The police in Austin,Texas here in the United States are dealing with a horrific case of domestic violence homicide just this week 2021. A former Traverse County sheriff’s detective killed three members of his family while picking up his son for a monthly supervised visit. Stephen Broderick shot and killed his former wife, step-daughter and the girls boyfriend. He did this all the while he was coming to visit the 9 year old boy. Broderick fled the murder scene was captured 20 hours later. That Broderick was a police officer made this case of special circumstance.
The 16-year old child, who was among the victims, begged for a more restrictive supervision from her step-father who had been released from jail on lower bail and was not required to wear an ankle bracelet after a period of 3 months. The order of protection was brought against former police detective who was now unemployed. In spite of the protection order being in place, even the teen knew that orders of protection were often violated and difficult to monitor. It is reported that when victims believe that they will one day be killed by an intimate partner then the danger is real and should be considered a red flag. Having a child unrelated to the abuser In the household is another significant red flag.
“In the year that Amy Lake’s protection from abuse order was active against Steven, he violated that order at least five times but spent fewer than two days in jail for those violations, the report found. He also stalked her on Facebook, according to Diane Bowlby of the Bangor Daily News who was at the scene shortly after homicides.Bangor Daily News 2012
Now nearly 10 years on, the psychological autopsy conducted in 2011, looked at the red flag warnings that are common to DVH everywhere. some I have described above. What brought my attention to the case in Maine was the purported prosecutorial impotence demonstrated by the district attorney Christopher Almy provided to local television. Almy said there was “nothing that could have been done” to protect the victim, Amy Lake and her two children, from her estranged husband Steven Lake. By saying there was nothing that could be done to protect the Lake family, the DA inadvertently undermined not only the police but the many agencies and medical professionals charged with drafting safety plans for victims of intimate partner abuse everywhere. In a similar way, newly elected county DA Jose Garza said he was “confident police did all they could to protect this family and he was incredibly proud of the officers” for the way they handled the Broderick case. More than one citizen comment in the newpaper questioned how anyone can be proud of a situation resulting in the deaths of 3 human beings? Given the outcome in both cases, and countless others, comments such as these strain credulity and fail to inspire.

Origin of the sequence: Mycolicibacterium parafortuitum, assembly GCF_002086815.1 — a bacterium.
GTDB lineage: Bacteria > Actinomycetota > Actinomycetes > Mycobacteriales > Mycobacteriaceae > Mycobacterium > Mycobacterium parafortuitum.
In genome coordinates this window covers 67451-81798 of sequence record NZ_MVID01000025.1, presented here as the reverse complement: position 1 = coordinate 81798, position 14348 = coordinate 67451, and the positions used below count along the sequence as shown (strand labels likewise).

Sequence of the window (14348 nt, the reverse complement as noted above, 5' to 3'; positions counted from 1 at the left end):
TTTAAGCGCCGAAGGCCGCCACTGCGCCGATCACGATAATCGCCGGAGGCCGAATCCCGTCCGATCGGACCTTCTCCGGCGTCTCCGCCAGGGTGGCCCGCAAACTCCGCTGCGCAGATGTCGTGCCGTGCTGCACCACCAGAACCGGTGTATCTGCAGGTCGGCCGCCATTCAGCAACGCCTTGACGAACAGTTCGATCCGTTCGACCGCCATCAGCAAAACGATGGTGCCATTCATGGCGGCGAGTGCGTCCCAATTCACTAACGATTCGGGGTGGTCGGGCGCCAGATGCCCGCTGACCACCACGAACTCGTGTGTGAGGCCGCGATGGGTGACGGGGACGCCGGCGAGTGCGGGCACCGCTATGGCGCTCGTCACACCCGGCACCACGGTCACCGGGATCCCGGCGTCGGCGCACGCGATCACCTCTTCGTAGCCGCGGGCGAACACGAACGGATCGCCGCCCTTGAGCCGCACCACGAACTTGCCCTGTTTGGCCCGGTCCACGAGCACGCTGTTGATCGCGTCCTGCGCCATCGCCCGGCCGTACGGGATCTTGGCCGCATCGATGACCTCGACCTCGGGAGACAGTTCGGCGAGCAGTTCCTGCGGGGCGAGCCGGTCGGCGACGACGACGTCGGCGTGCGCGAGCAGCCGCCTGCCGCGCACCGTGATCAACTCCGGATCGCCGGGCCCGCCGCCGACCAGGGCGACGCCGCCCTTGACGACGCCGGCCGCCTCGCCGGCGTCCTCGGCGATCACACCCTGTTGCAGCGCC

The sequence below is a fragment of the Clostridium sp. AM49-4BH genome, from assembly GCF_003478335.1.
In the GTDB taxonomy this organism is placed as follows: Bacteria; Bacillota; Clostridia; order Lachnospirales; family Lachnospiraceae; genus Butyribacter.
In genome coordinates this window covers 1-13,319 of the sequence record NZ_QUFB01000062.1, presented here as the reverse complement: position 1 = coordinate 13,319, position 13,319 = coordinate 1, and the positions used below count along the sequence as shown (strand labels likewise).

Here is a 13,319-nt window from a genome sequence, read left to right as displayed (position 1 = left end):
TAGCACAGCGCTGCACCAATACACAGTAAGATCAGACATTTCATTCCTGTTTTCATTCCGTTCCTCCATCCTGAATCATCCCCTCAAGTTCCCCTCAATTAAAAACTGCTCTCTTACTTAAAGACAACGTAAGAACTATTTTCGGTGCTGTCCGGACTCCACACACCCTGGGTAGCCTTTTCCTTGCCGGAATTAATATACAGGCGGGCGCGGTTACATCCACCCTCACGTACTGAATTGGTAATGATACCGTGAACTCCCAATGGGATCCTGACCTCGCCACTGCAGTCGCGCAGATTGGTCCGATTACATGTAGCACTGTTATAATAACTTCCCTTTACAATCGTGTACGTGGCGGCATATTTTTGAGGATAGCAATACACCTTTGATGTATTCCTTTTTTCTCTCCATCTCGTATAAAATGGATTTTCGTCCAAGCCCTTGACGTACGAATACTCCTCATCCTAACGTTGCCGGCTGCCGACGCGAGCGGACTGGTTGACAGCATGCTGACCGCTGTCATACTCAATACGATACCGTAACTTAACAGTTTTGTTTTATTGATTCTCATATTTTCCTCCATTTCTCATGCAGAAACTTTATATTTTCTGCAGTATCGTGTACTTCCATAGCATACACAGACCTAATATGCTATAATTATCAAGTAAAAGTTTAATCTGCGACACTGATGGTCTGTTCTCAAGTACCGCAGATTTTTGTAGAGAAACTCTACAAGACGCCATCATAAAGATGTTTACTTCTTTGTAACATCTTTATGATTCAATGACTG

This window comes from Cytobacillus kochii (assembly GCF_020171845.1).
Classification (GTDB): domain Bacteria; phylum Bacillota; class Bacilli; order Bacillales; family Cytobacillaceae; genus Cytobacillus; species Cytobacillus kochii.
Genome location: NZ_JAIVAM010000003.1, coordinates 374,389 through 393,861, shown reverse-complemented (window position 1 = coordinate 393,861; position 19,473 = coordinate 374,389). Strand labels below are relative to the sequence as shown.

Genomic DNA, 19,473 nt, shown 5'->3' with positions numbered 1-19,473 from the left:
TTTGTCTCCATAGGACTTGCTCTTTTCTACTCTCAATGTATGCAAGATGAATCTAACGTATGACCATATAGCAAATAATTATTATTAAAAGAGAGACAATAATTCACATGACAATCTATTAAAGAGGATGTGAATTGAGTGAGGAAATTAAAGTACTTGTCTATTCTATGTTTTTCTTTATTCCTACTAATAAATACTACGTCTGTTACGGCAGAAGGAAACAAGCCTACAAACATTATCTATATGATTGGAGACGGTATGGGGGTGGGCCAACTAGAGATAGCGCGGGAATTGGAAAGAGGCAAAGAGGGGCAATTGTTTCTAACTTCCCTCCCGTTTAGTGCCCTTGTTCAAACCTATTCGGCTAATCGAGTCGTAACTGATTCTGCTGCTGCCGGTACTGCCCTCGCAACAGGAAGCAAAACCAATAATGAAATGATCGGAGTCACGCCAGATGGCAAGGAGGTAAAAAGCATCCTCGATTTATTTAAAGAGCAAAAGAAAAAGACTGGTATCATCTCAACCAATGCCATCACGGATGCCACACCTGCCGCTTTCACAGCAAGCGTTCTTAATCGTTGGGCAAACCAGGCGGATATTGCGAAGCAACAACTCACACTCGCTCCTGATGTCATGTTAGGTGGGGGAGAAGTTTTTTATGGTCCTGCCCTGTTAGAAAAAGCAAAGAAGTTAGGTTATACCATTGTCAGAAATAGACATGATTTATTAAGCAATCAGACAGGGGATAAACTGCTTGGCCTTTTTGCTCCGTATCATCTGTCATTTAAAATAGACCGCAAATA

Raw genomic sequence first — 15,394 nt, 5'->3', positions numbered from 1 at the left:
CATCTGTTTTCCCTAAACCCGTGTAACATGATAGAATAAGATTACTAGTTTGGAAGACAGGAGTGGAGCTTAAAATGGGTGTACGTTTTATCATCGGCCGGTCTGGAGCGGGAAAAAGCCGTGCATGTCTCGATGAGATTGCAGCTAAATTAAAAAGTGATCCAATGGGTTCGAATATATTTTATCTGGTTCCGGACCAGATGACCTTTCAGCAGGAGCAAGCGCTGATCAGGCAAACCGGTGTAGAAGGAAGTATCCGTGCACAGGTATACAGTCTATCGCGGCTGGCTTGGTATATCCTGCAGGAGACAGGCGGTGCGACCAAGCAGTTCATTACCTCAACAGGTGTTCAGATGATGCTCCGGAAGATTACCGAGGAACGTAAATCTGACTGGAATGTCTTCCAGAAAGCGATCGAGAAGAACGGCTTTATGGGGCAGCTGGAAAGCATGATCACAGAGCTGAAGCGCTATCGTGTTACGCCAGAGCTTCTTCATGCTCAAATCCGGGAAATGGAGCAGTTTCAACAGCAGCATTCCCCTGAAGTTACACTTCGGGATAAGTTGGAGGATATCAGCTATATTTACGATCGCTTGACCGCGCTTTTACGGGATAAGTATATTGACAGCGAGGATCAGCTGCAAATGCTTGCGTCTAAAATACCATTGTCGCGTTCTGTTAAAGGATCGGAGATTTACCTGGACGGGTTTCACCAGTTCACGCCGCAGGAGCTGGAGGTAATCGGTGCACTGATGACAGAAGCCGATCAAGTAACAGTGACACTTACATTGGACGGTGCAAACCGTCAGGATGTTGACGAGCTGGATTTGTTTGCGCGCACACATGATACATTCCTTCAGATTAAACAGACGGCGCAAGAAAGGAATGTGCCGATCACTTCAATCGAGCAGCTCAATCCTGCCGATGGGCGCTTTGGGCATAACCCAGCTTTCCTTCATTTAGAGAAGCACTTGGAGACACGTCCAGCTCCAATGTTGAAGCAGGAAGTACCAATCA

On June 12, 2011, Mr. Lake snuck into the Amy’s rented home in Dexter and staged a despicable murder scene ultimately killing the children he claimed to love while Amy was forced to watch. Ending with her shotgun murder and is own death by suicide – ending the Lake family timeline forever.
In an article on contingencies for bail in cases of domestic violence, attorney Nicole R. Bissonnette writes in the the Maine Law Review about the importance of thoughtful conditions of bail, especially among men who are found to have violated these conditions often by texting, stalking and using social media to intimidate and contact potential victims of extended family members. Her published paper adds that failure to relinquish all firearms must be reported to the federal database. Ms.Bissonnette cited our work over 12 times as it pertained to “red flag” warnings and bail reform. Bissonnette raised questions about protection orders and the need for added tools of enforcement for men who violate the protection from abuse orders (PFA) often called restraining orders.
In Maine, men who violate orders of protection are often released from custody with low bail or no bail. Steven Lake was twice released from jail on two thousand dollars that was paid by his father. We proposed increasing bail by a factor of ten on any violation of the stay away order and that a comprehensive review of possible high risk warning signs and psychological history be undertaken prior to release. Using a firearm in the commission of a domestic violence incident is defacto evidence of dangerousness and no bail shall be permitted until such time as all firearms are collected and a viable safety plan is in place for potential victims including police protection.